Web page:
In turning back to go up the stairs to the studio, Inés revealed the lowest welts on the backs of her thighs. These people deserve each other, thought Marisa. They wander through life with total belief in their brilliant control of the reality around them, without ever seeing the iridescence of the illusory bubble in which they float. They might as well be dead.

Marisa suppressed the temptation to run up the steps, beat the wretched woman senseless, throw her down the stairs, break her skull open and discover the smallness within. My God, she hated these people, grown from tradition, sporting their fancy names—Inés Conde de fucking Tejada—surname and title rolled into one.

Inés reached the top of the steps, put her handbag down, tugged open the neck and drew out a blackhandled knife. Now this was interesting. Had the bitch come to kill her? Maybe the skinny-legged cow had some cojones after all. Inés scored something on the front door of the studio, stepped back and jutted her chin at her work. She put the knife back in the bag and walked down the steps. Marisa backed away, snarling, and retreated to her apartment for an hour. By the time she returned the courtyard was empty, the heat more intense. She ran up the stairs to see Inés’s message. Scored into the door was the predictable word: PUTA. Whore.

It was time this was over, she thought. She couldn’t have the bitch turning up at her place of work.

The news of Gamero’s suicide had so disconcerted Falcón he’d left Curado with barely another word. Now, as he drove across town, ideas occurred to him and he called Curado on his mobile.

‘Have you heard of someone called Ricardo Gamero?’

‘Should I?’ he asked. ‘Was he at Informáticalidad?’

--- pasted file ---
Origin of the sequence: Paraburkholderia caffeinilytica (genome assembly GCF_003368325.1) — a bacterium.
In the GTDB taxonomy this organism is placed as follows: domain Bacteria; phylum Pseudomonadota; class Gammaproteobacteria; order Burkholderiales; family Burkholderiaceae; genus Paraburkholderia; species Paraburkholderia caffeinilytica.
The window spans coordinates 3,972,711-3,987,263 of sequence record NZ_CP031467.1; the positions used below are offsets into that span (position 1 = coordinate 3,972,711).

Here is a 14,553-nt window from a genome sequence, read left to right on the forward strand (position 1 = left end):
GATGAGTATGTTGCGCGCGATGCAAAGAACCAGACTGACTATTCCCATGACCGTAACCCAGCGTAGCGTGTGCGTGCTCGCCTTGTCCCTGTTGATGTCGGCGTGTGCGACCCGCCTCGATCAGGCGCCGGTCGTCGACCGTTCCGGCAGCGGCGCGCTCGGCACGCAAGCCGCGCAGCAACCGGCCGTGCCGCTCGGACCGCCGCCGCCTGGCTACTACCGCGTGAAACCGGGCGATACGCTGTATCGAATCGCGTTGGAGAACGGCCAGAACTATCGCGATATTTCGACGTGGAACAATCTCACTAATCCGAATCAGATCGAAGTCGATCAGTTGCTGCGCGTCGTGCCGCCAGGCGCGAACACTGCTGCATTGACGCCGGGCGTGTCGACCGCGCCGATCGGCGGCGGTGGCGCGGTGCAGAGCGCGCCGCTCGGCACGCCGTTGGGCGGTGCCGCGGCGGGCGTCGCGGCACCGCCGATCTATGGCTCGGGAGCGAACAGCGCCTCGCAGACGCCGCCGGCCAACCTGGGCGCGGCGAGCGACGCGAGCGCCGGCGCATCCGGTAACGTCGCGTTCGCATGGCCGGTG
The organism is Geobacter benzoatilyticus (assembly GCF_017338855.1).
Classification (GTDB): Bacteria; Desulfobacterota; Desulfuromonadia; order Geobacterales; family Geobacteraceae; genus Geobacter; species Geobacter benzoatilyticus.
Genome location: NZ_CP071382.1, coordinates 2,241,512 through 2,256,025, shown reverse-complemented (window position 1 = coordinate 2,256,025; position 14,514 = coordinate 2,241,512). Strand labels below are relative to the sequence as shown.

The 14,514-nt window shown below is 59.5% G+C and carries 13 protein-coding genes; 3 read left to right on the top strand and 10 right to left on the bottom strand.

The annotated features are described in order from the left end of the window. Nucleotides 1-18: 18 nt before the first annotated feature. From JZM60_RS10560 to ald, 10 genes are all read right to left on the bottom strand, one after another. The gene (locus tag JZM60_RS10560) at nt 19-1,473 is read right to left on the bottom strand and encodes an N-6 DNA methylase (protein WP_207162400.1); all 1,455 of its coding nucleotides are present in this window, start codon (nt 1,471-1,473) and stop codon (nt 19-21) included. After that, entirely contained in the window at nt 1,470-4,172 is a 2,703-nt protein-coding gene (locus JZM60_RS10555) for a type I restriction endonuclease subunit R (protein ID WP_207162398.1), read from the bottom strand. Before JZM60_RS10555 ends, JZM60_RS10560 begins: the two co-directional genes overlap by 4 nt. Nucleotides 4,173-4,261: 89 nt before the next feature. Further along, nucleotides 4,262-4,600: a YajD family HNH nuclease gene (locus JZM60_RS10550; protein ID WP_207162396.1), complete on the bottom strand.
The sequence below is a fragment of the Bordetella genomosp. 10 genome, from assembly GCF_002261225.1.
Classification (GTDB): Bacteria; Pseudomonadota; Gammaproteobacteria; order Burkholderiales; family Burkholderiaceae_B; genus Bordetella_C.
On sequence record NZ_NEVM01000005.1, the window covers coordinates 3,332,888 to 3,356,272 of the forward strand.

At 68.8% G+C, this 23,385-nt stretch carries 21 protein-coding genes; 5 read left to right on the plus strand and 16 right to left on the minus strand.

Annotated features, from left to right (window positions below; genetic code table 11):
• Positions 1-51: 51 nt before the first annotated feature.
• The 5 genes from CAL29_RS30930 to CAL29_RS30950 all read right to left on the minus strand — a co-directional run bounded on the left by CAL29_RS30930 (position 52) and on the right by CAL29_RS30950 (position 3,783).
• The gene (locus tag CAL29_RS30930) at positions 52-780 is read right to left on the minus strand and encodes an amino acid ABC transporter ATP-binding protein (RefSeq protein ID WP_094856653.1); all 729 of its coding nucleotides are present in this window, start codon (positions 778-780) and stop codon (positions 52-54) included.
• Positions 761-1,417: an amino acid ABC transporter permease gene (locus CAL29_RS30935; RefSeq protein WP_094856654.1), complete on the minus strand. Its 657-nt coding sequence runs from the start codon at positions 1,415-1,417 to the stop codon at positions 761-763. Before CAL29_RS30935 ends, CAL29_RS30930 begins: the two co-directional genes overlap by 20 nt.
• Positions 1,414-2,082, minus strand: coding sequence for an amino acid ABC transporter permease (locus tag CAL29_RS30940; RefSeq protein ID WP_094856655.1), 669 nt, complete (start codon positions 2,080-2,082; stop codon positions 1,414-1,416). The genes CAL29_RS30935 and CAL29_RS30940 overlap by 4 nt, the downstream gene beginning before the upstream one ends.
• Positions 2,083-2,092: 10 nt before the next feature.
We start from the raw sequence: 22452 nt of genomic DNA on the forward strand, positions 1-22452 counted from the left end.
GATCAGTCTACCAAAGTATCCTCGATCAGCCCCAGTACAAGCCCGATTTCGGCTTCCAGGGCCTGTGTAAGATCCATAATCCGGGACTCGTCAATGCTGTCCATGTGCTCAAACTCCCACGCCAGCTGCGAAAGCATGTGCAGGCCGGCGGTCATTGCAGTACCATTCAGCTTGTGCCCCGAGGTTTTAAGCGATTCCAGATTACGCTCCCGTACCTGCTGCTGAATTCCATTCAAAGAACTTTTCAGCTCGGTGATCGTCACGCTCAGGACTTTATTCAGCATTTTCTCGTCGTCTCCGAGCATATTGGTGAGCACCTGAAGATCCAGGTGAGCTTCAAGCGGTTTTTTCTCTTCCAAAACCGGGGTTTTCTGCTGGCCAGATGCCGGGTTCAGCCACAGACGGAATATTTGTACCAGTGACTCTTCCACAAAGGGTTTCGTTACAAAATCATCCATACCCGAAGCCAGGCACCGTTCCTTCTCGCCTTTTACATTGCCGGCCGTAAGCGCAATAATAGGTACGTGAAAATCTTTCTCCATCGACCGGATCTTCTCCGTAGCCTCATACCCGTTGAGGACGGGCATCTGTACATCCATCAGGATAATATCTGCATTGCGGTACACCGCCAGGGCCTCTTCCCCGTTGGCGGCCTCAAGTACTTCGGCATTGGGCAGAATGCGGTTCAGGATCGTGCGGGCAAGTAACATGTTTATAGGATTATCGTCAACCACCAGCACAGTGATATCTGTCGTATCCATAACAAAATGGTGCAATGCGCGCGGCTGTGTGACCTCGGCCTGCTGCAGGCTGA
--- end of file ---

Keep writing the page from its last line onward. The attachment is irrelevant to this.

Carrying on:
Maybe that had been too lurid an idea.

‘I want you to do something for me, David,’ said Falcón. ‘I want you to call your old friend at Informáticalidad—Marco…?’

‘Marco Barreda.’

‘I want you to tell Marco Barreda that you had a visit from the Inspector Jefe del Grupo de Homicidios, Javier Falcón. The same cop who’s investigating the Seville bombing. I want you to tell him what we discussed in a “thought you’d like to know” sort of way. Nothing sensational, just matter of fact. And tell him what my last question to you was.’

‘About Ricardo Gamero?’

‘Exactly.’

The Médico Forense was already up the ladder, carrying out his preliminary examination of Ricardo Gamero’s body, as Falcón arrived on the crime scene. There was no doubt that he was dead. The CGI agent who’d found him, Paco Molero, had checked for a pulse. Even if Gamero had survived jumping off his window ledge with a rope tied around his neck, he would not have lived for long. On the floor were twelve empty trays of paracetamol. Even if they’d got him to hospital and pumped his stomach, he would probably have remained in a coma and died of liver failure within forty-eight hours. This was not attention seeking. This was an experienced policeman making sure. His apartment had been locked and chained. His bedroom door was also locked, with a chair tilted under the handle.

Falcón shook Inspector Jefe Barros’s hand.

‘I’m sorry, Ramón. I’m very sorry,’ said Falcón, who’d never lost anybody from his squad, but knew that it would be terrible.

Two paramedics manoeuvred the body on to the ladder and pulled it up through the bedroom window. They laid him out on his living-room floor while the forensics went through the bedroom. Falcón asked the instructing judge for permission to search the body.

Gamero was wearing suit trousers and a shirt. He had a wallet in one pocket, loose change in another. As Falcón turned the body to check the back pockets, the head lolled with sickening flexibility. There was a ticket to the Archaeological Museum in the right-hand back pocket. Falcón showed it to Inspector Jefe Barros, who couldn’t get rid of the dismay in his face. The ticket had today’s date on it.

‘He’s a citizen of Seville,’ said Falcón. ‘He doesn’t need to buy a ticket to get into this museum.’

‘Maybe he didn’t want to show his ID,’ said Barros. ‘Stay anonymous.’

‘Was that where he met his informers?’

‘They’re taught not to follow a routine.’

‘I’d like to talk to the agent who found him—Paco Molero?’

‘Of course,’ said Barros, nodding. ‘They were good friends.’

Paco was sitting at the kitchen table with his face in his hands. Falcón touched him on the shoulder, introduced himself. Paco’s eyes were red.